Here are his thoughts on power flushing a wet heating system.
If a system is allowed to get to a state where power-flushing is required in a commercial setting it raises concerns.
Companies have a responsibility to protect staff and public, an excessively dirty system suggests either they’re not taking their legionella responsibilities seriously and could end up in jail, or they’re not managing their legionella management company and could end up in jail – either way if someone was to become ill or die as a result of a lack of maintenance the outcome is likely to be jail (sermon over).
It is likely that power flushing will help improve a very dirty system, or possibly restore full circulation. It is equally likely that by this time the system will require a vast amount of maintenance, the good news is this is generally on the small bore pipe work, as the larger pipe work is less likely to become blocked.
I would firstly suggest a system test to determine the level of contamination, if the contamination was high, then I would suggest draining the system down putting a suitable propriety cleaning agent suitable for use with the components within the system (some systems have aluminium heat exchangers and the use of conventional cleaning agents, usually acid based can have deleterious effects).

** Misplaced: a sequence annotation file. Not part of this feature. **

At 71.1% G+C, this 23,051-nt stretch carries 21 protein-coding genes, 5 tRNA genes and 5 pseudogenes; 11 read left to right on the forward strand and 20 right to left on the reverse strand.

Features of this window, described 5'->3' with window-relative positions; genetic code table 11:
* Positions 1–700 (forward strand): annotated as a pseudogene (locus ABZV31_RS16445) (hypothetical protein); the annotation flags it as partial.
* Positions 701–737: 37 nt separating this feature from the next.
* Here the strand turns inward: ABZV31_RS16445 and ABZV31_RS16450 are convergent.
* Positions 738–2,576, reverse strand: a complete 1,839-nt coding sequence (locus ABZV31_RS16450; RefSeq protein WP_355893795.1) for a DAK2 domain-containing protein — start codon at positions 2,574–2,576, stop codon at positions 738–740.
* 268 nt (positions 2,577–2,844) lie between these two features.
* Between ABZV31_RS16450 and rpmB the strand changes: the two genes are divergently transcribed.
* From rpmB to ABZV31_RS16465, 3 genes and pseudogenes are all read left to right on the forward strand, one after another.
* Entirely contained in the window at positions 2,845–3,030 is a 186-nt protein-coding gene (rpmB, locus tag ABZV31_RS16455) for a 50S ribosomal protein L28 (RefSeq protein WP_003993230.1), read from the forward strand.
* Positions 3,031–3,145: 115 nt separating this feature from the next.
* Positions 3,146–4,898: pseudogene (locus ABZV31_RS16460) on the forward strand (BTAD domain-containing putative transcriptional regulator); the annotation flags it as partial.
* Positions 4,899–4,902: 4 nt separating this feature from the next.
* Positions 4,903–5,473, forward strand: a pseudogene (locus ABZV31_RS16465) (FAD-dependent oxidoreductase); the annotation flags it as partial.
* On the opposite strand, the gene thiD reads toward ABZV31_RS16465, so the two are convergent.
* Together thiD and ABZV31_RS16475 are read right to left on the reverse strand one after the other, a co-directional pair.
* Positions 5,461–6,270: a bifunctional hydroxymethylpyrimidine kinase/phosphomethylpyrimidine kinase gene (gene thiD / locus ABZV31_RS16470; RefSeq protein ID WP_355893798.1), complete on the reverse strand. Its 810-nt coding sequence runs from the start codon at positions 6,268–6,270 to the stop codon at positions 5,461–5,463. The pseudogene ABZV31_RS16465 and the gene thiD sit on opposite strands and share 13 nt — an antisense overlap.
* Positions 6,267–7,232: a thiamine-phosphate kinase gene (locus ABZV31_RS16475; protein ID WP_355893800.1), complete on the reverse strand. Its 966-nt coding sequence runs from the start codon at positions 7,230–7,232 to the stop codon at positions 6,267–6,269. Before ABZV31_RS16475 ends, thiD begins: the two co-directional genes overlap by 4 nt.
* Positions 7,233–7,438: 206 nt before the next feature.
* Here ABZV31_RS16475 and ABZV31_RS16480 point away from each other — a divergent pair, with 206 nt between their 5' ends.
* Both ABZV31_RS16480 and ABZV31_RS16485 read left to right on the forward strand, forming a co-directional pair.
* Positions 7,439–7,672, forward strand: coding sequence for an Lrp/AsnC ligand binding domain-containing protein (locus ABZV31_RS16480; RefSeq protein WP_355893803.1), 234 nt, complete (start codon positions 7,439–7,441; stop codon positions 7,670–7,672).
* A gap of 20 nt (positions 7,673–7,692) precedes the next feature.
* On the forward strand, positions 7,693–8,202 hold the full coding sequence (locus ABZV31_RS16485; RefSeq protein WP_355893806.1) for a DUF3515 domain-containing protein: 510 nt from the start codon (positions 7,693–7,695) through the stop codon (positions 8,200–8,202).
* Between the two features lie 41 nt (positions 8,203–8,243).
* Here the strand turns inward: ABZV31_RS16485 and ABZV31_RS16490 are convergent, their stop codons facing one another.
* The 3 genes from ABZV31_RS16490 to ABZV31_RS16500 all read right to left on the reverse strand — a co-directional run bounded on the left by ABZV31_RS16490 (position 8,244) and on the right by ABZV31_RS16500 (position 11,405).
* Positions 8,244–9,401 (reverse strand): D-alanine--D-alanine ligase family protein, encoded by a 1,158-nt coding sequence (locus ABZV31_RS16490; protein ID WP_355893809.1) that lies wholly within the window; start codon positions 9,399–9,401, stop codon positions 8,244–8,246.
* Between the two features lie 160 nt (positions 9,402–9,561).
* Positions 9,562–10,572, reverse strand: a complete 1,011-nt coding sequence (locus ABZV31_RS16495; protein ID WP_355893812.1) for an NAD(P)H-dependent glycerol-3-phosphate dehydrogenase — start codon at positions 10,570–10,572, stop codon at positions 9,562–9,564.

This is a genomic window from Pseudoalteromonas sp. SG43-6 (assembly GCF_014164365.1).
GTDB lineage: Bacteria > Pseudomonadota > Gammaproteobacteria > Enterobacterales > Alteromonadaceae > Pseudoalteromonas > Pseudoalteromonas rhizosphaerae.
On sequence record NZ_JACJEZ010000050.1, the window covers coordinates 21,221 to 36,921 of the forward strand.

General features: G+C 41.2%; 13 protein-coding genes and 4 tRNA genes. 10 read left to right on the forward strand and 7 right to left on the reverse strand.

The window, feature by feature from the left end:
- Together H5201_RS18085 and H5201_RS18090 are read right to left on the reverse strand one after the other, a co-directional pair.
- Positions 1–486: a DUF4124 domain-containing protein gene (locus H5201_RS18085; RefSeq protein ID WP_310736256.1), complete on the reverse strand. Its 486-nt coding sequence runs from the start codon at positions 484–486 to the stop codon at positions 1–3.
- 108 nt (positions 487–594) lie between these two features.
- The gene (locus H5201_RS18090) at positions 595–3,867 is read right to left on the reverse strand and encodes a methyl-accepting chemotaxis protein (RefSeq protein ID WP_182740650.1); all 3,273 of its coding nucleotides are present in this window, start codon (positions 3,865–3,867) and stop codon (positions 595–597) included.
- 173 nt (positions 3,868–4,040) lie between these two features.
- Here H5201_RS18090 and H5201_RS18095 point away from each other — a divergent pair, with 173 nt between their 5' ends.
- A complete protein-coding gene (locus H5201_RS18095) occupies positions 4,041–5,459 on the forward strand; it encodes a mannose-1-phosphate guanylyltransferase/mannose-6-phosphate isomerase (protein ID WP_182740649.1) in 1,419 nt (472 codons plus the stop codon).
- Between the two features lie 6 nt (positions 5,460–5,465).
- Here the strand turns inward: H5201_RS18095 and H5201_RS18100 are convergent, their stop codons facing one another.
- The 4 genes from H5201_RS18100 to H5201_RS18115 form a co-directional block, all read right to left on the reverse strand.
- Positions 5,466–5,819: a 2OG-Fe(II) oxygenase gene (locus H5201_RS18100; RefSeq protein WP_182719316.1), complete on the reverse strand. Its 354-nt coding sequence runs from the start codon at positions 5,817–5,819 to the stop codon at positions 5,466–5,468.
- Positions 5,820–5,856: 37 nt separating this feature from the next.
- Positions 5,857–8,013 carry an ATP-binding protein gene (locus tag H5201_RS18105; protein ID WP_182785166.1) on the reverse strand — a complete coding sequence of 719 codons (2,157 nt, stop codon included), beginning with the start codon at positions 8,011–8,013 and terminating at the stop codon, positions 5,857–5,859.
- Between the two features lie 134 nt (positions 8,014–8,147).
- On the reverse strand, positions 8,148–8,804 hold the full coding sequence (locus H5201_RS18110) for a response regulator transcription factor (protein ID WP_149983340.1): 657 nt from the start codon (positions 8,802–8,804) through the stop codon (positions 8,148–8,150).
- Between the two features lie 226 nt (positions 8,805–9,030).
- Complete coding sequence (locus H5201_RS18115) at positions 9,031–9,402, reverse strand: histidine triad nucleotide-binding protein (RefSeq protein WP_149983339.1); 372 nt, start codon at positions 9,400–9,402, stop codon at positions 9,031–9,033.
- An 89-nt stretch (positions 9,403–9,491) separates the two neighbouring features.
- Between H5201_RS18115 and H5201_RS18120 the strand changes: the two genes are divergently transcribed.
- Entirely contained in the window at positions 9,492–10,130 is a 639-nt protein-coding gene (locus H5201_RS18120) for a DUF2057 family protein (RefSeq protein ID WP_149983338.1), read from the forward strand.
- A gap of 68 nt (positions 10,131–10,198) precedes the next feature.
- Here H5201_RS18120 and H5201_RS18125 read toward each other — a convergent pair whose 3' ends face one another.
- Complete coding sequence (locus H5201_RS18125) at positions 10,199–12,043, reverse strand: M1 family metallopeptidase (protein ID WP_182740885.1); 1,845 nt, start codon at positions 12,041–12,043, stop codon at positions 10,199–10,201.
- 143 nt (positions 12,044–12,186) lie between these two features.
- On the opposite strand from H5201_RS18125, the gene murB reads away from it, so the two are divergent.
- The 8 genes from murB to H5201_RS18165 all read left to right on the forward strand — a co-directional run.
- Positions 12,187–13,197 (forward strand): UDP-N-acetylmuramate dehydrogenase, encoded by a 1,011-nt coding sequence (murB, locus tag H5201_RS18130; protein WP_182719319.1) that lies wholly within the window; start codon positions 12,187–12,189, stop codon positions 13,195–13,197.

Run the system for several days with the cleaning agent in the system (during refill of the system why not get a water meter fitted to the supply to give a system volume?), drain down the system and fit a magnetic or bag type cleaner into the return side of the heating system prior to the boiler, refill with clean water, inhibitor and EnergySaver.
A clean system will give an improved performance, reduction in electricity and boiler fuel, the magnetic cleaner will continue to collect the magnetite dislodged from within the system and improve performance, EnergySaver does what it says on the tin and the inhibitor will prevent further production of magnetite.
You may find afterwards there’s some increase in noise from the system, which can be improved with a noise suppressant for heating systems.